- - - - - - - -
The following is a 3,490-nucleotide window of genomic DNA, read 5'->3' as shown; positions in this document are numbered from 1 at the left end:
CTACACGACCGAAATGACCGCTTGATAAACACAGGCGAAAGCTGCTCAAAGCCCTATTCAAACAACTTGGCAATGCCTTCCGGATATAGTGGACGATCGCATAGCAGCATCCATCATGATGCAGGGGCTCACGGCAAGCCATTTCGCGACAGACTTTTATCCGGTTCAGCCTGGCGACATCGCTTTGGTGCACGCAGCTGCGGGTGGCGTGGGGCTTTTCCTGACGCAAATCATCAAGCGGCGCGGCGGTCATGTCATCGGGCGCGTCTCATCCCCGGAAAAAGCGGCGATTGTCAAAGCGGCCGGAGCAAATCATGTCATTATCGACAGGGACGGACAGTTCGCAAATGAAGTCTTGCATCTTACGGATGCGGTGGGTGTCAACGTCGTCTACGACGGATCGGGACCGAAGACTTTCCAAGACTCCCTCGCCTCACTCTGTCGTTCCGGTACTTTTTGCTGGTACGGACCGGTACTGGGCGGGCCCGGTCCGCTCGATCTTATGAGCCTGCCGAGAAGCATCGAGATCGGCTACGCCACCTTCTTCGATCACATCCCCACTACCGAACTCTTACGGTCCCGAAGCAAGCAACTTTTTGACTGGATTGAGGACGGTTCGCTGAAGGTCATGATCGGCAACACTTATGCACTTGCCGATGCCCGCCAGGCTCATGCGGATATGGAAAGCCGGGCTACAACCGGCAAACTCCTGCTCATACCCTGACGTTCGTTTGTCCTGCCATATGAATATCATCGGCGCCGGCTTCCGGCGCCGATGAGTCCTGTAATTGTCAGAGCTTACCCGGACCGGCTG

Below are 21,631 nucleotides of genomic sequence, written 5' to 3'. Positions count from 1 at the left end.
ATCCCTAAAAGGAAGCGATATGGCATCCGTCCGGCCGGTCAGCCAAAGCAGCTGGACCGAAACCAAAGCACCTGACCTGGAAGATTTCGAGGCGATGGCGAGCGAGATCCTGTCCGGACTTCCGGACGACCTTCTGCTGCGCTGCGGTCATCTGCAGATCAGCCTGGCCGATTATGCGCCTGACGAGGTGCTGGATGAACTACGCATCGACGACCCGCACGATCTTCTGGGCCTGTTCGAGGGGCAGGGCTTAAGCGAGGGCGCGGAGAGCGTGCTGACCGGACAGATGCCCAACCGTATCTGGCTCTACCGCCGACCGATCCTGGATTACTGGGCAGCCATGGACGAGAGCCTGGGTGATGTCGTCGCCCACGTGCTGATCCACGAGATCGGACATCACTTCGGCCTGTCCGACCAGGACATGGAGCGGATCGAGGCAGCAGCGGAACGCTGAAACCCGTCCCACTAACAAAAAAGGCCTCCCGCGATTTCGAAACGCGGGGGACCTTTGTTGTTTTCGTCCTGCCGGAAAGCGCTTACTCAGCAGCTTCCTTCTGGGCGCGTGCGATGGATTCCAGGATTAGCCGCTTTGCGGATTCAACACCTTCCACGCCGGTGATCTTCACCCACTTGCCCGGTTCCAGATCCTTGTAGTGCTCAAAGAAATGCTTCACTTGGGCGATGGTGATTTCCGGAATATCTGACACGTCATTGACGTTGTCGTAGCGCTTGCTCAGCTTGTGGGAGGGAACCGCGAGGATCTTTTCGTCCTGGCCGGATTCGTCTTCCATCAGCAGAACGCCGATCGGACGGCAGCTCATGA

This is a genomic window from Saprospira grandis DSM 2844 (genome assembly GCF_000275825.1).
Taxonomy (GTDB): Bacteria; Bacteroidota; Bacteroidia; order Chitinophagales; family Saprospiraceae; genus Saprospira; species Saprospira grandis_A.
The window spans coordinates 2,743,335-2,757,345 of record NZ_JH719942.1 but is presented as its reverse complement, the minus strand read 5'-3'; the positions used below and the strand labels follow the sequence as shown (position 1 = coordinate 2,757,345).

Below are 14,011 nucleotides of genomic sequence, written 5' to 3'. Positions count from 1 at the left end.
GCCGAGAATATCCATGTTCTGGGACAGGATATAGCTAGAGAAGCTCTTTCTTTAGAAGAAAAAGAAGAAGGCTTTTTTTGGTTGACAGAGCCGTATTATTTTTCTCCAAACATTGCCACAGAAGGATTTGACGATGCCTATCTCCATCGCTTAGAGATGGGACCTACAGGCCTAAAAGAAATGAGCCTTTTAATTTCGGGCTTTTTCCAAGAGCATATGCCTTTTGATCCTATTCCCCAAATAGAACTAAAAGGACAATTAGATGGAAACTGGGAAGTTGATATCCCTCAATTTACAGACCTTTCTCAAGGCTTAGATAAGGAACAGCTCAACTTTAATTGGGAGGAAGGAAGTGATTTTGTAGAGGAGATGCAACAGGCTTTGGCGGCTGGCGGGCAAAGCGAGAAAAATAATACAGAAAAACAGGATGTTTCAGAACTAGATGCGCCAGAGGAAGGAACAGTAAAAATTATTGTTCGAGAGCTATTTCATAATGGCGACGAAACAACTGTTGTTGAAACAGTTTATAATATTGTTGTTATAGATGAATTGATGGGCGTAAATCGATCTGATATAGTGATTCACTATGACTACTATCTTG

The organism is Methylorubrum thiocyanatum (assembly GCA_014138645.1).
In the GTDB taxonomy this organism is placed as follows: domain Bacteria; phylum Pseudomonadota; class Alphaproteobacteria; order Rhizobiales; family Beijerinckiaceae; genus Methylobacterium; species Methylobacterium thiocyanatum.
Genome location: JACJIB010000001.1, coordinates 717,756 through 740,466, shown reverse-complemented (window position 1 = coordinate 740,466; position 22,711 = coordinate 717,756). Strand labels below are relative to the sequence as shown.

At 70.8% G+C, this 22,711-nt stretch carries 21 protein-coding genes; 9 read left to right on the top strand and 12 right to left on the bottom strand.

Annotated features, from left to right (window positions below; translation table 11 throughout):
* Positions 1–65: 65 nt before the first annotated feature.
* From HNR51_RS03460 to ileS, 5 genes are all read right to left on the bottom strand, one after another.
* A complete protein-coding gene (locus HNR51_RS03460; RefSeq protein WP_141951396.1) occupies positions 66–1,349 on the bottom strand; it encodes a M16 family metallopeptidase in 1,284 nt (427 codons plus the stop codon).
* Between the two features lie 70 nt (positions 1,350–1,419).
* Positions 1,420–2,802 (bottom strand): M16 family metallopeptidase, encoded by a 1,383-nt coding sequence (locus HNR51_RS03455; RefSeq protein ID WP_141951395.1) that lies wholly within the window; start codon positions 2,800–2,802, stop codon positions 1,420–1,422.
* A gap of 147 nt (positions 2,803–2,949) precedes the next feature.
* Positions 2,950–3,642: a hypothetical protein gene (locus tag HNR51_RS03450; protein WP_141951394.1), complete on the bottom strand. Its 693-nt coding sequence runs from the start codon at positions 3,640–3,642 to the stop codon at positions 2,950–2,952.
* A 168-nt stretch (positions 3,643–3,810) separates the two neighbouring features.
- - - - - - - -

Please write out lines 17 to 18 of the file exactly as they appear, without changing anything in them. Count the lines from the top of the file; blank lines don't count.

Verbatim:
* A complete protein-coding gene (locus HNR51_RS03460; RefSeq protein WP_141951396.1) occupies positions 66–1,349 on the bottom strand; it encodes a M16 family metallopeptidase in 1,284 nt (427 codons plus the stop codon).
* Between the two features lie 70 nt (positions 1,350–1,419).